I’ve been thinking a lot lately about alcohol and my kids. Sure, Mitch is only ten but I like to be prepared. Actually, I’m never at all well prepared for anything but given how completely unprepared I was when I had kids, I’m making up for no effort!
I imagine teenage-land is a scary place – for kids and for us parents watching our kids go through so many changes. I was a teenager once, but apart from being moody at times (what’s changed really) I don’t remember it being tooooo angsty. Mum and dad
will may disagree!
One thing which scares me more than anything else is alcohol and binge drinking and the risk-taking behaviour that goes with it; the experimentation, the testing of boundaries and the questioning of authority which is a rite of passage for teenagers – you know, normal stuff for building their independence. Drugs and smoking worry me too, but I’ll stick with alcohol for this one.
I remember drinking most weekends when I was in my late teens, then into my 20s and boy those late 20s at Channel 7 were non-stop. Classic binge drinker – only on weekends. But I could never drink too much because I’d throw up. Every. Single. Time. So I guess in some ways I was lucky because my body didn’t allow me to drink too much so I never really felt out of control. And it’s funny because a lot of the time, after a couple of hours out, all I’d want to do is go home and read a book and make myself a grilled toasted cheese sandwich with those plastic Kraft Singles. Wasn’t really up with the introvert/extrovert thing back then. If I’m completely honest with myself, I probably drank to make it easier to deal with being out and about amongst a lot of people. Perceived peer pressure too. I drank because everybody else did and it was fun, despite the inevitable spew. (Yes, I’m all Klass.)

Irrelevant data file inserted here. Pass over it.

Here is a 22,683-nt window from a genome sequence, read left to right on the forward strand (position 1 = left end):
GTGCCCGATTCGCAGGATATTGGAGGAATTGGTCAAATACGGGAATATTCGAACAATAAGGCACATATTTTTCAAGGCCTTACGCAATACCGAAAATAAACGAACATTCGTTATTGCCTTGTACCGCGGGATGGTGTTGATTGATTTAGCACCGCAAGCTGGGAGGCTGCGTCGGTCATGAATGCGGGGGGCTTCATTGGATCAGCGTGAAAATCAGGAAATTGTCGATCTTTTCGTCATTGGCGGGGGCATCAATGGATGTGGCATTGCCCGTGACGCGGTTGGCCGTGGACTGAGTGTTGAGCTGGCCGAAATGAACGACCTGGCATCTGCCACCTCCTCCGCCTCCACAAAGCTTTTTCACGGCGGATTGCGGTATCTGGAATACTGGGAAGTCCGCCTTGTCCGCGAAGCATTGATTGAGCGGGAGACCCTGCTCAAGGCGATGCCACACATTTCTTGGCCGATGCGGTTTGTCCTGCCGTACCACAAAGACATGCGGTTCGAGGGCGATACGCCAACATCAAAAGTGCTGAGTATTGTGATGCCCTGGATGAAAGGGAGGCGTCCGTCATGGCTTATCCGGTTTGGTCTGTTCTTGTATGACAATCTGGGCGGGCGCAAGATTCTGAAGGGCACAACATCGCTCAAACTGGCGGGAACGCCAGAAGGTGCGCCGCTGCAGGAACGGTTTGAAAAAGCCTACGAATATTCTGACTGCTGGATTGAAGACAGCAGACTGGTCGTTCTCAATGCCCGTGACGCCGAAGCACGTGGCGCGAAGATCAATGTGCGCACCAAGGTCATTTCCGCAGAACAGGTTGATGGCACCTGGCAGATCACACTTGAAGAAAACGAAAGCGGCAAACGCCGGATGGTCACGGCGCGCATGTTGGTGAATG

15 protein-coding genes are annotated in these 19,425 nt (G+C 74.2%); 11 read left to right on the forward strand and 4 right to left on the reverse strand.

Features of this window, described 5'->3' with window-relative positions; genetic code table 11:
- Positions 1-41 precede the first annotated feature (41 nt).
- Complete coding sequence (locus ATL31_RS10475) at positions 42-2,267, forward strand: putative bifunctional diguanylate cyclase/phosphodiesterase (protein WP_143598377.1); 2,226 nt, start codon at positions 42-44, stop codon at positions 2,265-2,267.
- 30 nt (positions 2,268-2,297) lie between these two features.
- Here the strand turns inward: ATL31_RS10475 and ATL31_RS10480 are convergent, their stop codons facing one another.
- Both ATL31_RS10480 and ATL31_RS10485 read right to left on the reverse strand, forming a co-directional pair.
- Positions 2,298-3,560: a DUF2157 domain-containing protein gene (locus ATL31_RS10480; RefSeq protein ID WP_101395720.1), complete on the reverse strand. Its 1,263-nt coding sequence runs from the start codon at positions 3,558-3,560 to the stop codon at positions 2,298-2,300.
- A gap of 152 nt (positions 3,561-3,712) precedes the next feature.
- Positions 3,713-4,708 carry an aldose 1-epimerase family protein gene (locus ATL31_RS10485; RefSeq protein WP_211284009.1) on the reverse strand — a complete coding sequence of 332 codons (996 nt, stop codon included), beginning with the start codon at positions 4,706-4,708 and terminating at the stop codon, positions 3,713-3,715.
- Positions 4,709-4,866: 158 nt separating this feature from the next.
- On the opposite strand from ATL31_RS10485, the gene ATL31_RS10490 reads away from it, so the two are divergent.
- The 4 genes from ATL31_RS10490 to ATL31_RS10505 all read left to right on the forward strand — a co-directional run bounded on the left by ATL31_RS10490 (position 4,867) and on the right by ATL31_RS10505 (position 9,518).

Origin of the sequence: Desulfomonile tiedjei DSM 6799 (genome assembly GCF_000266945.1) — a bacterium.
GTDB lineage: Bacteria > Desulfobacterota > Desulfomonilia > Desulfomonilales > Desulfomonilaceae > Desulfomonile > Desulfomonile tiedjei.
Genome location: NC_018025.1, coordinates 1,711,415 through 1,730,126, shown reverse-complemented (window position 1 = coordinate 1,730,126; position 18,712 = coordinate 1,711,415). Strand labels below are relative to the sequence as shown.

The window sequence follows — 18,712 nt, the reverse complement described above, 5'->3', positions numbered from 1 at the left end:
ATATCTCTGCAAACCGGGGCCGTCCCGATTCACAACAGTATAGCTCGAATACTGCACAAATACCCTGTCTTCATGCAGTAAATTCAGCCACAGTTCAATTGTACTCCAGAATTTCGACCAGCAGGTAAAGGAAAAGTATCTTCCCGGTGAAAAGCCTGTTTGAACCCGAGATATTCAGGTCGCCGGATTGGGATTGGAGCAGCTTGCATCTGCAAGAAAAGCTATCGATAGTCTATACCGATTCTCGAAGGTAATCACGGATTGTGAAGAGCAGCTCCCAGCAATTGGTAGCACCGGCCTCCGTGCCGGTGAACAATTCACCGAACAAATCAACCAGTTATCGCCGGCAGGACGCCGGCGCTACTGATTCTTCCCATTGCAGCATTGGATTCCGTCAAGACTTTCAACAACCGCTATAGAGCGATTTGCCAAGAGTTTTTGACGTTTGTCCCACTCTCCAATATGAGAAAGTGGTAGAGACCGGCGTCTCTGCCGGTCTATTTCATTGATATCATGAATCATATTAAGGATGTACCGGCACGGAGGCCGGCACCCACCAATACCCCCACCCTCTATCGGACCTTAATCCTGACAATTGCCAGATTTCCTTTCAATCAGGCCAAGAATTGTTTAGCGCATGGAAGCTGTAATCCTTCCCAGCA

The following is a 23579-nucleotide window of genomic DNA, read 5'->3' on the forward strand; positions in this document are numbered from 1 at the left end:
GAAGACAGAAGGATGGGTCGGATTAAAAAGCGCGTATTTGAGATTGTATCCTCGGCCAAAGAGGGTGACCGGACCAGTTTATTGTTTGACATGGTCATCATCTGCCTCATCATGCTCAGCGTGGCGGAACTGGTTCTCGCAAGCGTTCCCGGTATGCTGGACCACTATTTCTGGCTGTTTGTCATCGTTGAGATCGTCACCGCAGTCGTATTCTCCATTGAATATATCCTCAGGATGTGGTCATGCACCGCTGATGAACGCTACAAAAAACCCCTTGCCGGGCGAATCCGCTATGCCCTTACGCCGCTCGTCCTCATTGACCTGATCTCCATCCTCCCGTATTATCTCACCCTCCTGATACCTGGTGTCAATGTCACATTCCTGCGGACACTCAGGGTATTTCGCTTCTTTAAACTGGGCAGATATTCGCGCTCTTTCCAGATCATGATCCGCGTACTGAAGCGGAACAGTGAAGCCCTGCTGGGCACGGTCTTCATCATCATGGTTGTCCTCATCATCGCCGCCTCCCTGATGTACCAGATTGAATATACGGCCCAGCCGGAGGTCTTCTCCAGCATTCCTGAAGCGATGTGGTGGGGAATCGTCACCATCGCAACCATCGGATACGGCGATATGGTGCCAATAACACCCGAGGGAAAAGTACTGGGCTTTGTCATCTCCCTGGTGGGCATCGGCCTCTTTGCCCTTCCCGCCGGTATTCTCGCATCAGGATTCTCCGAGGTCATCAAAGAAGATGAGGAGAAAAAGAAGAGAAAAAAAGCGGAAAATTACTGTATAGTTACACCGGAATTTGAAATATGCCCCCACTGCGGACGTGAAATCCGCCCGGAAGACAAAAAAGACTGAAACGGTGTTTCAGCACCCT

These days I rarely drink. And yep, I’m the odd one out. People all around me guzzling alcohol and being loud, funny, extroverted and me: quiet, not so funny and completely introverted but thankfully in a space where it doesn’t matter to me that I’m the odd one out. That’s the old belonging versus fitting in thing I blogged about previously.
My kids will feel the pressure though. Teens just want to fit in. Generally, they couldn’t really give a stuff about what their parents say or try to teach them. So I did some research about talking to your teen about alcohol. Here’s some nifty tips from the Drug Info website if you could be bothered reading them, otherwise scroll through:
Make sure you are well informed
- If your teenager asks you a question and you aren’t sure of the answer, don’t just guess. Be honest, admit that you don’t know, and look for the answer together, using information from books, the internet, or a health professional. This shows them how they can uncover reliable health information in the future.
- Give your child an informal quiz about issues and scenarios involving alcohol and other drugs, to highlight some of the important information they will need to know. You are likely to learn a lot too.
- Remember that, as they get older, young people will make their own decisions about whether or not they will drink alcohol. It is important that you teach them how to stay safe, and minimise the effects, if they do end up drinking.
Be involved in their lives
- Get to know their friends, so that you always know who they are with and where they are going.
- Make an effort to get to know their friends’ parents. This keeps communication open and can be a great support when you are facing difficult situations.
Get them to talk
Sometimes young people are reluctant to talk to their parents about sensitive issues. Here are some strategies that may help:
- Start talking openly about alcohol when they are young so they understand it is not a taboo subject when they are older.
- Pick the right time. Don’t try to talk about emotional issues when either of you is hungry, tired, upset, under the influence of alcohol, or if friends are present.
- Spend time with your children to build your relationship and to allow plenty of time for incidental chats. For example, walking the dog together, travelling in the car or playing a sport or game together are situations where they are more likely to remain present.
- Try to eat dinner together as a family, and discuss what each of you has been doing.